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    Have You Lost Your Mojo?

    By: Jeff Gau
    July 13, 2017

    There are times when we feel like everything is heading in the right direction. Our work is rewarding and we’re enjoying time outside of the office. Then, we hit a slump. We lose our mojo – our passion, energy, motivation or ability to be effective.

    It can happen without notice or gradually build up over time. Even the best leaders have hit a plateau and been in a funk – professionally, personally or both.

    So how do you get it back?

    • Check your buckets.
      Our mojos are most often affected by one of three key areas: our personal life, work or family. Which bucket is most depleted? This requires us to understand ourselves well so we know where to focus. Re-establishing your mojo takes keen self-awareness.

    • Start with yourself.
      Jeff_Grandkids_0717.jpgIf all your buckets are feeling far from full, start with your personal bucket. Your personal happiness determines how you show up for work and how you interact with your family and friends. It’s easy to let this one slide when focusing too much energy at work or with family. What would help fill your personal bucket? For me right now, it’s taking time to work out, spending time with my grandkids and prioritizing more time for my social life. 
    • Change your view at work.
      You will experience ebbs and flows at work that are out of your control. There will be wins and there will be losses. The key is to have more wins. It’s not uncommon to feel less effective at work at times. Sometimes I feel like I have days that are really productive, and other times not so much. Whether you’re beginning your career or have been with your company for many years like I have, we all encounter challenges that require us to regroup. Getting your mojo back at work typically requires a realignment of your perspective – and expectations.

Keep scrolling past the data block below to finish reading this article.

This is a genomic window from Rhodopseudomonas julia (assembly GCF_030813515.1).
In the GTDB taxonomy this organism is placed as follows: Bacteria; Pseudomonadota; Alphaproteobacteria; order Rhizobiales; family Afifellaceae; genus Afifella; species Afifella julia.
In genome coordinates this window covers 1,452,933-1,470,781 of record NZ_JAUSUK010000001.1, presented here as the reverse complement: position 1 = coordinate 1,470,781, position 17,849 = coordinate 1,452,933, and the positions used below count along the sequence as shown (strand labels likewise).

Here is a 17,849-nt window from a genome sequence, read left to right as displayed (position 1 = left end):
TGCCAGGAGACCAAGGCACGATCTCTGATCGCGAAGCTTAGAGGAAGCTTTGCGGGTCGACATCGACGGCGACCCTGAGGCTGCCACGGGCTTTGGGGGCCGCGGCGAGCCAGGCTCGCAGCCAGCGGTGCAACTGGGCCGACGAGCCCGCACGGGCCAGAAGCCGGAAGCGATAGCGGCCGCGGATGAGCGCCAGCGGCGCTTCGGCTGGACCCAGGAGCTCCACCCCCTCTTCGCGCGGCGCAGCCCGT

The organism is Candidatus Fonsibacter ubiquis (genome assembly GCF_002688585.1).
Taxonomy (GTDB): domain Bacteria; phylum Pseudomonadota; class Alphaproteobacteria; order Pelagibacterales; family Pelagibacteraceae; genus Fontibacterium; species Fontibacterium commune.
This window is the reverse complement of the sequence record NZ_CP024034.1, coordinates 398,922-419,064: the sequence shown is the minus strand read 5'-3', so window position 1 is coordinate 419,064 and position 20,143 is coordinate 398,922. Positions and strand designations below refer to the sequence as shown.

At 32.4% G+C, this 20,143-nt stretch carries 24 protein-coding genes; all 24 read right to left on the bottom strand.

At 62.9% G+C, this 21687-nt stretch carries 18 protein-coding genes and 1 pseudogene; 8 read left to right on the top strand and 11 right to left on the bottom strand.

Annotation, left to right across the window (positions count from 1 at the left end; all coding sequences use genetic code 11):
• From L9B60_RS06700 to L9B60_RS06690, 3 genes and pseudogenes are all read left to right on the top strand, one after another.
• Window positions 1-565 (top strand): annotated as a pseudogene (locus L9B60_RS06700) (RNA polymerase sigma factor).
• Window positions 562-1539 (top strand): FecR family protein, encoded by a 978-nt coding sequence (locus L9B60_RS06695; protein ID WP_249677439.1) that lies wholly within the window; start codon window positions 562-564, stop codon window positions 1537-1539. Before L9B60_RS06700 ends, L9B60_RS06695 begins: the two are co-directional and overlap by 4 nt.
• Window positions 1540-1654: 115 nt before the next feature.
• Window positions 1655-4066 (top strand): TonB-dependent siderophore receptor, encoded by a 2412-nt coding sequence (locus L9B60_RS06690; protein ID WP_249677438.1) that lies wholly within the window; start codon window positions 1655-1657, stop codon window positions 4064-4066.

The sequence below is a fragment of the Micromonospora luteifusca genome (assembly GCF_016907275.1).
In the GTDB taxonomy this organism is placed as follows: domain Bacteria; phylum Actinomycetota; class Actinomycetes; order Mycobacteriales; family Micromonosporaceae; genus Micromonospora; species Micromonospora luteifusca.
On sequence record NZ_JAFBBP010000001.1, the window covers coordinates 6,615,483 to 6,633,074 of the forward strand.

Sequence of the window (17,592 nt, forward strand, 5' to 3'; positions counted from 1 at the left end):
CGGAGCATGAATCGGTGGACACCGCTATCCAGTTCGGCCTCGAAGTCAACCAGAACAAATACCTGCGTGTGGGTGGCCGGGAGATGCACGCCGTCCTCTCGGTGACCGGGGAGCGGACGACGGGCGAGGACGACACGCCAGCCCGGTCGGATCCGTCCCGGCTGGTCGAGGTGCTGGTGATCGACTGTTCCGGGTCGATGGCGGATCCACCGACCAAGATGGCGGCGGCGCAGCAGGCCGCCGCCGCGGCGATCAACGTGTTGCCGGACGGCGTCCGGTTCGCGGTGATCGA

• Focus on the people most important to you.
      This is about spending quality time with your family and friends. What you do and who you do it with goes a long way in influencing your happy meter. Think about how good you feel when you have something fun to look forward to. I think we all know when it’s time for us to take the initiative and refill this bucket. Later in life when we look back, it will be our relationships that really matter.

    • Set goals and commit to action.
      How you invest your time impacts your mojo. Are you spending yours wisely? Getting your mojo back often requires us to modify our routine and sometimes identify things that we should stop doing. These activities could be bringing us down or distracting us from doing what’s most important. Set new goals and make a plan to achieve them, just like we do in business. That means selecting 1-3 items to take action on, setting timelines and holding yourself accountable.

    • Seek out a personal coach.
      We often use coaches (or consultants) in business to help us get our companies back on track. Personal coaches can do the same for us as individuals. They bring a new and objective perspective to the situation and provide third party input to help us address our issues. Sometimes we need to hear things that maybe others won’t tell us. When you’re on the inside, it can be hard to see a way out – even when it’s simple.

    We all have times when we feel like we’re stuck – and we just want to get back on top and feel good again. It can take time. We have to be intentional, possibly enlisting others to help. One of the best first steps I’ve found is to engage with people you trust and are positive influences in your life.

    Getting your mojo back requires you to recognize where you are out of balance and take the initiative to do something about it.

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    Topics: Leadership, Professional Development
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